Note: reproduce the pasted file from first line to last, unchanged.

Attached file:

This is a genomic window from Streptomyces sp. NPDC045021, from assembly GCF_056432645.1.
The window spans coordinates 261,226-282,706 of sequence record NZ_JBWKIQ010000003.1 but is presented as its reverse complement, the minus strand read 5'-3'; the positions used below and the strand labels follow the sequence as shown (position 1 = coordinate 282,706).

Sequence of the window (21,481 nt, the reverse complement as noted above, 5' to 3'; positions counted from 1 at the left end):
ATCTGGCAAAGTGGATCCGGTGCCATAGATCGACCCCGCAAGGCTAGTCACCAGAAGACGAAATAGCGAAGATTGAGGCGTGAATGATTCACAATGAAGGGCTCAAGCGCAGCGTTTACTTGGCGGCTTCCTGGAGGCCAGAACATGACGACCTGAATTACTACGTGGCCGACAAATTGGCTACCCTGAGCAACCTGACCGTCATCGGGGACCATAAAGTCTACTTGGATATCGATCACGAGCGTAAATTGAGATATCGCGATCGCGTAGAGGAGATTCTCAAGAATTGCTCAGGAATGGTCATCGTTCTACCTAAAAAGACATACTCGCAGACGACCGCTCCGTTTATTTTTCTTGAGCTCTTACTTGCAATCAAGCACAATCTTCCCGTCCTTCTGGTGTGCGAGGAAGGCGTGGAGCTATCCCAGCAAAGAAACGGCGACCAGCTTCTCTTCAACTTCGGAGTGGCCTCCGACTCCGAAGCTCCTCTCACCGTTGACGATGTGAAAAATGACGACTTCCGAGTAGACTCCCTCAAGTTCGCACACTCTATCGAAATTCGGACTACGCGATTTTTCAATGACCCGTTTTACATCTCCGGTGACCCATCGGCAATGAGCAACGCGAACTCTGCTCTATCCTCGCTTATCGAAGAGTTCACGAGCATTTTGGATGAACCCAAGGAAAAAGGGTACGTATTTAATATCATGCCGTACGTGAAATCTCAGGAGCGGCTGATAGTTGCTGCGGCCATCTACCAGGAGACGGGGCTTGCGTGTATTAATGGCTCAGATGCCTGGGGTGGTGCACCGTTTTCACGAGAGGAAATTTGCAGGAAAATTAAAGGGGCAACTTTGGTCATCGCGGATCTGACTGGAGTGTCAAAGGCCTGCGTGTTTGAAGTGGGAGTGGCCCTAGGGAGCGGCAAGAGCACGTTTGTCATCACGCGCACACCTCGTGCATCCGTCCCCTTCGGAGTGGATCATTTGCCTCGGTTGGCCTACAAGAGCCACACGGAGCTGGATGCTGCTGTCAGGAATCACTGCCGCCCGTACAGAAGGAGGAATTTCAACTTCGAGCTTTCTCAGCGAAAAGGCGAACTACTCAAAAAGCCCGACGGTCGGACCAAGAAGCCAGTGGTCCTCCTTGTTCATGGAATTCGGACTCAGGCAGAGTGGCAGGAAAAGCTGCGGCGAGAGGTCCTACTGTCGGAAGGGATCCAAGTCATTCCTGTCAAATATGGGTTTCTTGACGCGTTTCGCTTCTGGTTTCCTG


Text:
This is a genomic window from Streptomyces sp. NPDC045021, from assembly GCF_056432645.1.
The window spans coordinates 261,226-282,706 of sequence record NZ_JBWKIQ010000003.1 but is presented as its reverse complement, the minus strand read 5'-3'; the positions used below and the strand labels follow the sequence as shown (position 1 = coordinate 282,706).

Sequence of the window (21,481 nt, the reverse complement as noted above, 5' to 3'; positions counted from 1 at the left end):
ATCTGGCAAAGTGGATCCGGTGCCATAGATCGACCCCGCAAGGCTAGTCACCAGAAGACGAAATAGCGAAGATTGAGGCGTGAATGATTCACAATGAAGGGCTCAAGCGCAGCGTTTACTTGGCGGCTTCCTGGAGGCCAGAACATGACGACCTGAATTACTACGTGGCCGACAAATTGGCTACCCTGAGCAACCTGACCGTCATCGGGGACCATAAAGTCTACTTGGATATCGATCACGAGCGTAAATTGAGATATCGCGATCGCGTAGAGGAGATTCTCAAGAATTGCTCAGGAATGGTCATCGTTCTACCTAAAAAGACATACTCGCAGACGACCGCTCCGTTTATTTTTCTTGAGCTCTTACTTGCAATCAAGCACAATCTTCCCGTCCTTCTGGTGTGCGAGGAAGGCGTGGAGCTATCCCAGCAAAGAAACGGCGACCAGCTTCTCTTCAACTTCGGAGTGGCCTCCGACTCCGAAGCTCCTCTCACCGTTGACGATGTGAAAAATGACGACTTCCGAGTAGACTCCCTCAAGTTCGCACACTCTATCGAAATTCGGACTACGCGATTTTTCAATGACCCGTTTTACATCTCCGGTGACCCATCGGCAATGAGCAACGCGAACTCTGCTCTATCCTCGCTTATCGAAGAGTTCACGAGCATTTTGGATGAACCCAAGGAAAAAGGGTACGTATTTAATATCATGCCGTACGTGAAATCTCAGGAGCGGCTGATAGTTGCTGCGGCCATCTACCAGGAGACGGGGCTTGCGTGTATTAATGGCTCAGATGCCTGGGGTGGTGCACCGTTTTCACGAGAGGAAATTTGCAGGAAAATTAAAGGGGCAACTTTGGTCATCGCGGATCTGACTGGAGTGTCAAAGGCCTGCGTGTTTGAAGTGGGAGTGGCCCTAGGGAGCGGCAAGAGCACGTTTGTCATCACGCGCACACCTCGTGCATCCGTCCCCTTCGGAGTGGATCATTTGCCTCGGTTGGCCTACAAGAGCCACACGGAGCTGGATGCTGCTGTCAGGAATCACTGCCGCCCGTACAGAAGGAGGAATTTCAACTTCGAGCTTTCTCAGCGAAAAGGCGAACTACTCAAAAAGCCCGACGGTCGGACCAAGAAGCCAGTGGTCCTCCTTGTTCATGGAATTCGGACTCAGGCAGAGTGGCAGGAAAAGCTGCGGCGAGAGGTCCTACTGTCGGAAGGGATCCAAGTCATTCCTGTCAAATATGGGTTTCTTGACGCGTTTCGCTTCTGGTTTCCTG